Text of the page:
Hey everybody! Welcome to episode number one of the Make Marketing Easy Podcast, your go-to source for selling and marketing tools, tips, strategies, stories and even the occasional rant.Since this is the maiden voyage of the podcast, I am grateful you’re here and humbled that you will take a chance on listening to my work.
Today’s episode will be a little different because I believe I owe you the answers to three questions before you give me the privilege of a second listen to the show. The three question we’ll answer are: Why listen to the podcast? Can you really make marketing easy And, who am I deliver this podcast and why now? I guess that’s four questions but 3 and 4 are kind of linked….het, it’s my show and you get a sense for this whole thing is going to go! My promise to you is that this is the only podcast episode that will be sort of focused on me. I’m really not that vain or narcissistic and I hope you understand what I’m trying to do here….so let’s get started!
Why listen to this podcast?
Have you ever looked at your cell phone and, if you’re of a certain age, wondered how it is so much smarter, smaller and useful than the old one you used to lug around? It’s ok if you haven’t. I have pondered this question, researched it and arrived at the conclusion that the foundation of improvement in this technology is in it’s software and how it runs.
Like so many things in my life, this question led me to another question. You know, sort of along the lines of the book I used to read to my kids when they were little called, “If you give a mouse a cookie, he’s going to want a glass of milk.” The question, or quest depending on with whom you speak, especially if it’s my wife, Jean, for me became, “What is happening in the selling and marketing world that is like this?” It turns out, a lot!
This podcast will teach you about selling and marketing through research, interviews, stories and occasional rants from everyday people who are working to get something done. Myself included. Will they be famous? I don’t know, it depends a little bit on your definition of famous. My definition is anyone who is making good progress on a goal they’ve set for themselves, maybe gets knocked down, gets up to do it all over again with a new strategy or tactic and finally succeeds. If you’re as interested as I am in talking about stuff like this, hang on because it’s going to be a fun ride! I want to learn about how these people are doing what they’re doing, share it with you and add whatever value I can to the idea, story, tool or strategy.
Back to the original thought about the cell phone…Most things today utilize some form of an Object Oriented Program (OOP) to operate because it is efficient, flexible and powerful. It’s also powering internet based software and driving the Internet of Things revolution. The basics of the software lie in featuring classes of objects that utilize different methods to create some output. That’s my simple definition, anyway, and I’m sure someone with much more knowledge than me can go on an interesting rant about this topic (I hope to one day interview someone who can do that in an engaging way).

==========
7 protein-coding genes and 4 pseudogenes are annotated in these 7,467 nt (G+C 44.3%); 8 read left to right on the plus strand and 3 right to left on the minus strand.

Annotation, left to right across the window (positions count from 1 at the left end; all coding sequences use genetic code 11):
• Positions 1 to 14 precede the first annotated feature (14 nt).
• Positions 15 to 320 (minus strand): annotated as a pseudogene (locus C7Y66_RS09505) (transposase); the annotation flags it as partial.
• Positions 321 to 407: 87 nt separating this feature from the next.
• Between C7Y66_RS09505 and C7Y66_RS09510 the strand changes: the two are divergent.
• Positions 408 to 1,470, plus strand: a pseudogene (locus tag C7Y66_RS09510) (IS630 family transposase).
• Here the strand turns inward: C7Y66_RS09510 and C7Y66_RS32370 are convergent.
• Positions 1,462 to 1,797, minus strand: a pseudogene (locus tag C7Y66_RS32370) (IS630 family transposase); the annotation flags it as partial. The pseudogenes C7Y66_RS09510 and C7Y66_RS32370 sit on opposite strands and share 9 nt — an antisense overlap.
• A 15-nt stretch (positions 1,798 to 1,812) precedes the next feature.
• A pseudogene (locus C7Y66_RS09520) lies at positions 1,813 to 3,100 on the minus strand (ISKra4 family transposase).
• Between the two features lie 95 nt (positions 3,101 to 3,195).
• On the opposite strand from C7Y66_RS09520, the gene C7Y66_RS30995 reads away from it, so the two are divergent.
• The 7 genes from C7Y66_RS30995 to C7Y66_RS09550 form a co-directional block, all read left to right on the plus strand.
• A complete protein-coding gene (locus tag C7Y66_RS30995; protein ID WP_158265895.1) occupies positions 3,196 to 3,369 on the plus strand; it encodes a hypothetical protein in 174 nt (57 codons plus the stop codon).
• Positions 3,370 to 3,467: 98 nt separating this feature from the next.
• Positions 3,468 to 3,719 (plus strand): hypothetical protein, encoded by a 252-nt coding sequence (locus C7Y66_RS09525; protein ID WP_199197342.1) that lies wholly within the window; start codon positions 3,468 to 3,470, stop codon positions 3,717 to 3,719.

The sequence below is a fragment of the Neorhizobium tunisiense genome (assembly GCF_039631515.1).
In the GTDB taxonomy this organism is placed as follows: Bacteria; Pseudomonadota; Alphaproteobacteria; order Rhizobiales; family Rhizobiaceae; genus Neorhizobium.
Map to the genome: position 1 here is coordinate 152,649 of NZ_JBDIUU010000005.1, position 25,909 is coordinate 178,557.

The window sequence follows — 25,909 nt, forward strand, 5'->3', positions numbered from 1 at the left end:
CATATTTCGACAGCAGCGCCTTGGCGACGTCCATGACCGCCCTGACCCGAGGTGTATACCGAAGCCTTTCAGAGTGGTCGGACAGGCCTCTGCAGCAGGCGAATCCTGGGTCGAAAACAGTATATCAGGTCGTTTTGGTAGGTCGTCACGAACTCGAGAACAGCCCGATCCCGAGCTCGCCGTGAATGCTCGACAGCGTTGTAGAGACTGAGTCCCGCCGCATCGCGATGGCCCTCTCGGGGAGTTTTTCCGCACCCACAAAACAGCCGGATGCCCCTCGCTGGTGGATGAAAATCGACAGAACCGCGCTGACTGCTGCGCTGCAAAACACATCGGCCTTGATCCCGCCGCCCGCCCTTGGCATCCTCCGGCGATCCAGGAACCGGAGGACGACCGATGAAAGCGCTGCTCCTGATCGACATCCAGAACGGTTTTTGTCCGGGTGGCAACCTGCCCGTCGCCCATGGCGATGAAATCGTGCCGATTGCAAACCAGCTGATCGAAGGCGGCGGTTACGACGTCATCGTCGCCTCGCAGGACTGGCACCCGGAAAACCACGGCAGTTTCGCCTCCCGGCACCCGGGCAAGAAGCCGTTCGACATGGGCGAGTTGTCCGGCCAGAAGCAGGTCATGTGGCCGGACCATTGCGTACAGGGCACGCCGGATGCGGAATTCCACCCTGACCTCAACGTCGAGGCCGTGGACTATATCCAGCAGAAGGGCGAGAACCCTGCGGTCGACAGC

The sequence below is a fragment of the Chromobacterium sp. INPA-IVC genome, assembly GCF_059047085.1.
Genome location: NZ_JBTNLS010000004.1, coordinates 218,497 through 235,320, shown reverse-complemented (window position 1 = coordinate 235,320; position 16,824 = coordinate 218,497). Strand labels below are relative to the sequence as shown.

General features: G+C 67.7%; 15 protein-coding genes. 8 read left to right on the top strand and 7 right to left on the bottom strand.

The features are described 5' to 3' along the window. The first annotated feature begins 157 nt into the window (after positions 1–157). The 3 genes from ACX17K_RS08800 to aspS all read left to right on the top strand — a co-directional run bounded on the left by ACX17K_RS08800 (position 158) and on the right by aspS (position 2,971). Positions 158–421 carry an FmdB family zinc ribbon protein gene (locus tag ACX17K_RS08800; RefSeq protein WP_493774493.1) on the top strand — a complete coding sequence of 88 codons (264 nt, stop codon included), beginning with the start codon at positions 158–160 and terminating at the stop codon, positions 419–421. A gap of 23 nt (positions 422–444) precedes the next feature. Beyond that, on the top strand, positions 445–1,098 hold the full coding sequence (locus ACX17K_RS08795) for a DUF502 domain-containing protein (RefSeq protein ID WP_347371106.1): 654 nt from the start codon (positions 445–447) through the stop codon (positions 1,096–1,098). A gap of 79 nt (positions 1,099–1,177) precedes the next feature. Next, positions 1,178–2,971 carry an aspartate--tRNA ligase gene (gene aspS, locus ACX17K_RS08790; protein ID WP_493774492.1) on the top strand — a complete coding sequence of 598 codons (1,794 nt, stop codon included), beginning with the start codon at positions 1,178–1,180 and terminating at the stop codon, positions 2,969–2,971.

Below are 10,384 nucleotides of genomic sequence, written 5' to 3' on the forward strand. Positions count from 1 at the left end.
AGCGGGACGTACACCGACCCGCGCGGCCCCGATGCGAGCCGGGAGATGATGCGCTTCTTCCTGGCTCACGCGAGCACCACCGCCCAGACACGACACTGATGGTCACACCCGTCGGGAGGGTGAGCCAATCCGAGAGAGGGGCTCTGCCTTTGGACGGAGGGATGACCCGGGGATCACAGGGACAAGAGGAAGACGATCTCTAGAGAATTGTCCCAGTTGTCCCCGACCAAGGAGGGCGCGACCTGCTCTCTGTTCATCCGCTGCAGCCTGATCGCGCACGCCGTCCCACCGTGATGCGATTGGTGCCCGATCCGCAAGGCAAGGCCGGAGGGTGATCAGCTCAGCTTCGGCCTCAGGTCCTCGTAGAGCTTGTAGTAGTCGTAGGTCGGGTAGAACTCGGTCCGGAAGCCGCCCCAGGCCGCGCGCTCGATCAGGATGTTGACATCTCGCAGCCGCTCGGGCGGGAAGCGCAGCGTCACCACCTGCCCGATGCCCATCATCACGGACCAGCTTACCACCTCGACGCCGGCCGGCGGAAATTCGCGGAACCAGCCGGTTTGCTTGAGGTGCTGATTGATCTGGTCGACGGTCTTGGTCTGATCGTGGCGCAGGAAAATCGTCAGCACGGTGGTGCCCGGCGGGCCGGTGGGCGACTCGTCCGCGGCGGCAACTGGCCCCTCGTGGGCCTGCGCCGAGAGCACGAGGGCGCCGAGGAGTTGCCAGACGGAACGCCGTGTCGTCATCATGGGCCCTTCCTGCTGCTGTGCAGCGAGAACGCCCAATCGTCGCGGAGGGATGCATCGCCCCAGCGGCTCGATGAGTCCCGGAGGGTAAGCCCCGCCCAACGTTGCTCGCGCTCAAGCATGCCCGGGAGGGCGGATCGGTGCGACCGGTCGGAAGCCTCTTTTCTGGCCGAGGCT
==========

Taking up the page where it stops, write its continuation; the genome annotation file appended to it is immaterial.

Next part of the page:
So, when I began thinking about all of this, I started putting my thoughts into notebooks, notecards, sticky notes and in the margins of books I was reading. I’m still doing this today and decided I am going to write a book and publish it myself. The working title is, “Object Oriented Marketing and Selling.” I liked it because it captured, in a native sense, what I was thinking about selling and marketing for 2019 and beyond. It is not, however, super catchy so I’ll keep working on it…
If you’re at all like me, you’ve listened to different podcasts and audiobooks. And perhaps you wonder what is different about this one and what will I get out of listening to it? That’s a great question and my answer is, “It depends?”
It depends on what you are looking for and what you’re willing to put into it. If you, at some point in the podcast, hear something and think, “I hadn’t thought of it that way or thought of doing it that way,” you’ve helped me accomplish what I’ve set out to do with the Make Marketing Easy Podcast. More importantly, if I can interview someone, offer an opinion or share some research that helps you have this thought, YOU WIN because thinking that way will change your business and your life. We must come to new conclusions and derive novel solutions to opportunities in our lives if we want to achieve our own definitions of success. And your definition of success doesn’t matter, this remains true.